Remarkable lambing performance in challenging year

// B+LNZ

Despite COVID-19 related processing restrictions and a widespread drought in the first half of 2020, sheep and beef farmers achieved a near record 130.3% lambing percentage.

Sheep family


This is the finding of the Beef + Lamb New Zealand (B+LNZ) Lamb Crop Outlook report for 2020 that measures the lambing performance and forecasts lamb and sheep exports for 2021.

This was only slightly lower than spring 2019 where 131 percent was achieved.

Lamb and sheep export volumes, however, are expected to be more significantly impacted by the follow-on impacts of the drought, due to lower animal weights and the retention of sheep for breeding to rebuild stock numbers.

“Despite the challenges of 2020 including drought and COVID-19, sheep farmers demonstrated why they are the world’s best, their resilience and the agility of their farming systems has meant they’ve performed outstandingly and this should be a real point of pride for our sector,” says B+LNZ’s Chief Executive Sam McIvor.

B+LNZ’s Economic Service estimates the number of lambs tailed in spring 2020 decreased by 1.5 percent or 357,000 head on the previous spring to 22.9 million head. Most of the decline occurred in the North Island as a result of drought conditions.

“Although the average lambing percentage is slightly lower, it is worth noting that 2019 was a high performing season.”

The number of lambs tailed in the North Island declined 4.8 percent (546,000 head) to 10.8 million head. Restricted feed supplies at mating resulted in lower pregnancy rates when scanning was completed. The severity of the impact of the autumn drought on the lamb crop was partially offset, however, by excellent climatic conditions at lambing. The most severe impact was in East Coast, with the total lamb crop for the region down 10 percent.

In contrast, the total number of lambs in the South Island increased 1.6 percent (189,000 head) to 12.1 million head. Otago was the major driver of the lift in the South Island, recording an increase in total lamb crop of 3.9 percent.

The number of lambs from ewe hoggets also fell, as fewer ewe hoggets were mated and conception rates were adversely impacted by drought, particularly in the North Island.

The average lambing percentage was 130.3 percent, 0.7 percentage points lower than in spring 2019. This means 130 lambs were born per hundred ewes, compared with an average of 124 over the prior 10 years.

The lower number of lambs tailed is expected to reduce the number of lambs processed for export in the first quarter of the 2019-20 season – from October to December. The total number of lambs processed for export in the 2020-21 season is expected to decrease 4.5 percent from 19.1 million head in 2019-20 to 18.2 million head.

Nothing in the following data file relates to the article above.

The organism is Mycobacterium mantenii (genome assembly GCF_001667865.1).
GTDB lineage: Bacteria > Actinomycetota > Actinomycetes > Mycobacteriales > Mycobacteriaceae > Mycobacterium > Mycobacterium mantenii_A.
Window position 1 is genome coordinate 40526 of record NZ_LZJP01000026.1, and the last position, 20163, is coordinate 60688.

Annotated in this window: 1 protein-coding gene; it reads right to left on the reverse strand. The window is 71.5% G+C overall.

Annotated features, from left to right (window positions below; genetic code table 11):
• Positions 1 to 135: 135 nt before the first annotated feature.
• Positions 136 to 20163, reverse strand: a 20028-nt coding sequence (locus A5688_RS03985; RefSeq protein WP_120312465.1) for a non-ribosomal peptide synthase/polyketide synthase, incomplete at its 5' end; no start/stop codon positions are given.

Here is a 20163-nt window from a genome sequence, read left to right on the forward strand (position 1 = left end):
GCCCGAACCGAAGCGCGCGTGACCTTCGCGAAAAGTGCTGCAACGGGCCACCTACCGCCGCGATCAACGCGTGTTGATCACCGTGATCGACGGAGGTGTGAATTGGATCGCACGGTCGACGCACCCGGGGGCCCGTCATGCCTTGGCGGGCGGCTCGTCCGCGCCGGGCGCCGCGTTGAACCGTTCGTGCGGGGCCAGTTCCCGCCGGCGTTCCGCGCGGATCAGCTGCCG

The amount of lamb produced is expected to decrease 4.7 percent due to a combination of fewer lambs and a slightly lower average carcase weight.

The number of adult sheep processed in the 2020-21 season is expected to decrease 10.8 percent from 3.5 million head in 2019-20 to 3.2 million head. The sharp decline is driven by a 16.3 percent decline in the North Island as sheep farmers recover after the number of breeding ewes sold in 2020 was higher than expected because of drought.

From a market perspective early season pricing has been warmly received by farmers, and though there is uncertainty related to international economic conditions, the ongoing impact of COVID-19 and more latterly shipping logistics, the underlying fundamentals remain solid according to B+LNZ’s New Season Outlook 2020-21, which was released in October.

The  average export values are expected to be supported by the positive market fundamentals – there’s strong underlying demand for meat – and meat from safe and natural farming sources like New Zealand. Prices forecast at similar levels, or slightly above, five-year averages,” says McIvor.

B+LNZ’s Economic Service Lamb Crop survey is of farmers in its Sheep and Beef Farm Survey, which covers a statistically representative sample of over 500 commercial sheep and beef farms.

The B+LNZ Lamb Crop 2020 report is available on the B+LNZ website.


For more information, please contact: Beef + Lamb New Zealand Economic Service’s Chief Economist Andrew Burtt on 027 652 9543, or Communications Advisor Abigail Delaney on 027 290 9891.